Section 10
Chapter 9,006

Medial prefrontal cortex lesions and spatial delayed alternation in the developing rat: recovery or sparing?

Freeman, J.H.; Stanton, M.E.

Behavioral Neuroscience 106(6): 924-932


ISSN/ISBN: 0735-7044
PMID: 1472294
DOI: 10.1037/0735-7044.106.6.924
Accession: 009005772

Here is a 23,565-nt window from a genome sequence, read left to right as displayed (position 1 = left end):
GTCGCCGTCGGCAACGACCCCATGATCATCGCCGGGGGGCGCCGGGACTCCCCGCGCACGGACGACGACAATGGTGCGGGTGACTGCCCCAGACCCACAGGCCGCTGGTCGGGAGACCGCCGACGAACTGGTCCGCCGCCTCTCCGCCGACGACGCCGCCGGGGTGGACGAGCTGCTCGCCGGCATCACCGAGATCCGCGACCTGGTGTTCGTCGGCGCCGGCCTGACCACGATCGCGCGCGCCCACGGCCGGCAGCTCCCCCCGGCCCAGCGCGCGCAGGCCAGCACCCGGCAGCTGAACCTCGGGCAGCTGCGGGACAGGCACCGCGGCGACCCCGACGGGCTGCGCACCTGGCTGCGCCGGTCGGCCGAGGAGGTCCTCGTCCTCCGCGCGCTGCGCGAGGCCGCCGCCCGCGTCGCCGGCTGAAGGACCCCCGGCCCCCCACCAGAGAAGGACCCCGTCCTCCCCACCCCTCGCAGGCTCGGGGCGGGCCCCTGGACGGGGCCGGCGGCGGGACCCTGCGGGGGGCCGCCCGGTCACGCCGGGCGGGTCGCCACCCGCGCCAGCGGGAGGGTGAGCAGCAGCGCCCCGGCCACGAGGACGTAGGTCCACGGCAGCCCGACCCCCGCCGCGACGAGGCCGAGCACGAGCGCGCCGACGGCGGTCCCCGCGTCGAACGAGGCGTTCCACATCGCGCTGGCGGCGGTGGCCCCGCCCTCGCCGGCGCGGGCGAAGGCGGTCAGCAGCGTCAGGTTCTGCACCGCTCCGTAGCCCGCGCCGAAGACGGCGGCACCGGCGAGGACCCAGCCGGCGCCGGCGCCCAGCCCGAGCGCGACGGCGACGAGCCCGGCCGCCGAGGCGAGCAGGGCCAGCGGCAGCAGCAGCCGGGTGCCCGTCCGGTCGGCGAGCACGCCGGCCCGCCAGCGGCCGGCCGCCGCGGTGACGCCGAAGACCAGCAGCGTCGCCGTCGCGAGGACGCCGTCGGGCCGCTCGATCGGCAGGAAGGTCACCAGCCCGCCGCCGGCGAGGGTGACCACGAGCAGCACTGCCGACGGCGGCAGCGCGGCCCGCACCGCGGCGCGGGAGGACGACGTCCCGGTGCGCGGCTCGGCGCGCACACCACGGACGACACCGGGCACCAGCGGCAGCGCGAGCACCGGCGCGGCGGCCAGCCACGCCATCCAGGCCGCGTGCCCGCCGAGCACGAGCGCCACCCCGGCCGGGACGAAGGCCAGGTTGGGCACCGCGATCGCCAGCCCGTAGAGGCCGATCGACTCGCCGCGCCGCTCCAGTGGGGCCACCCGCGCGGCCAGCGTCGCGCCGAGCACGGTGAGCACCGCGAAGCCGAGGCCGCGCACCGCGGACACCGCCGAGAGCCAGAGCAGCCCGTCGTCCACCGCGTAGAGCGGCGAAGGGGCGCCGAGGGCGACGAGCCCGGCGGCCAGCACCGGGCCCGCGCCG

In Experiment 1, Long-Evans rat pups received medial prefrontal cortex (PFC) aspirations or sham surgery on Postnatal Day 10 (PND10) and were then trained on PND23 to perform one of two T-maze tasks: discrete-trials delayed alternation (DA) or simple position discrimination. Early PFC damage produced a selective failure to learn the DA task. In Experiment 2, pups given the same lesion or sham surgery were trained on DA on PND19, PND27, or PND33. In relation to sham-operated controls, pups with PFC damage were impaired on PND19, somewhat impaired on PND27, and entirely unimpaired when tested on PND33. In Experiment 3, pups given larger lesions of the frontal cortex on PND10 were impaired on DA when tested on PND23 but not when tested on PND33. These findings indicate that early PFC lesions result in a memory deficit around the time of weaning, which then recovers over the next 10-14 days of development. Moreover, the early deficit is selective for a late developing cognitive process (or processes) that is involved in acquisition of DA.

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